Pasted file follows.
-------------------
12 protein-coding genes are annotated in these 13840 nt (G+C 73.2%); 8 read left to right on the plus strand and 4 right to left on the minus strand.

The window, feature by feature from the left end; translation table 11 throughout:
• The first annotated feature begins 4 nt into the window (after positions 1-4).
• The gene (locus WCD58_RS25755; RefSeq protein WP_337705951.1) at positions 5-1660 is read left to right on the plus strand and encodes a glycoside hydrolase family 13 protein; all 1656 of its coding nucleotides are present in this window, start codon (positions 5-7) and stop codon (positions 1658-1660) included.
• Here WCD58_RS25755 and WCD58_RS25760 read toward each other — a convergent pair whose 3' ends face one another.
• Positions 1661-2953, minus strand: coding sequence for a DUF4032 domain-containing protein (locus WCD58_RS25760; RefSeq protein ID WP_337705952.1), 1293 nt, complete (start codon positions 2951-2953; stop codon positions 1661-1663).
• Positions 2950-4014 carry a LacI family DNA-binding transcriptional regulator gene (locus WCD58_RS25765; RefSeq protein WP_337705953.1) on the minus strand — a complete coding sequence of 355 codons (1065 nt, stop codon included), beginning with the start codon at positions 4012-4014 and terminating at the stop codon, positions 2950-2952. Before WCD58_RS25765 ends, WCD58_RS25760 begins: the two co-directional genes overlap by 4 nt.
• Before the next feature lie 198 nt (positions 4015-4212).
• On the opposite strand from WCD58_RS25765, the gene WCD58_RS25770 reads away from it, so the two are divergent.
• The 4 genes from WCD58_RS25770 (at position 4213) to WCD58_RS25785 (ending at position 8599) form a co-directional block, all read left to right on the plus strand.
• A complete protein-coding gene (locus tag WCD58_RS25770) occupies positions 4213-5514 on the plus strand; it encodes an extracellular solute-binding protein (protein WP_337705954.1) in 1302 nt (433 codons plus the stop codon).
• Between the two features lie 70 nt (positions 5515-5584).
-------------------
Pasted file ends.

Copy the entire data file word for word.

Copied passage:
12 protein-coding genes are annotated in these 13840 nt (G+C 73.2%); 8 read left to right on the plus strand and 4 right to left on the minus strand.

The window, feature by feature from the left end; translation table 11 throughout:
• The first annotated feature begins 4 nt into the window (after positions 1-4).
• The gene (locus WCD58_RS25755; RefSeq protein WP_337705951.1) at positions 5-1660 is read left to right on the plus strand and encodes a glycoside hydrolase family 13 protein; all 1656 of its coding nucleotides are present in this window, start codon (positions 5-7) and stop codon (positions 1658-1660) included.
• Here WCD58_RS25755 and WCD58_RS25760 read toward each other — a convergent pair whose 3' ends face one another.
• Positions 1661-2953, minus strand: coding sequence for a DUF4032 domain-containing protein (locus WCD58_RS25760; RefSeq protein ID WP_337705952.1), 1293 nt, complete (start codon positions 2951-2953; stop codon positions 1661-1663).
• Positions 2950-4014 carry a LacI family DNA-binding transcriptional regulator gene (locus WCD58_RS25765; RefSeq protein WP_337705953.1) on the minus strand — a complete coding sequence of 355 codons (1065 nt, stop codon included), beginning with the start codon at positions 4012-4014 and terminating at the stop codon, positions 2950-2952. Before WCD58_RS25765 ends, WCD58_RS25760 begins: the two co-directional genes overlap by 4 nt.
• Before the next feature lie 198 nt (positions 4015-4212).
• On the opposite strand from WCD58_RS25765, the gene WCD58_RS25770 reads away from it, so the two are divergent.
• The 4 genes from WCD58_RS25770 (at position 4213) to WCD58_RS25785 (ending at position 8599) form a co-directional block, all read left to right on the plus strand.
• A complete protein-coding gene (locus tag WCD58_RS25770) occupies positions 4213-5514 on the plus strand; it encodes an extracellular solute-binding protein (protein WP_337705954.1) in 1302 nt (433 codons plus the stop codon).
• Between the two features lie 70 nt (positions 5515-5584).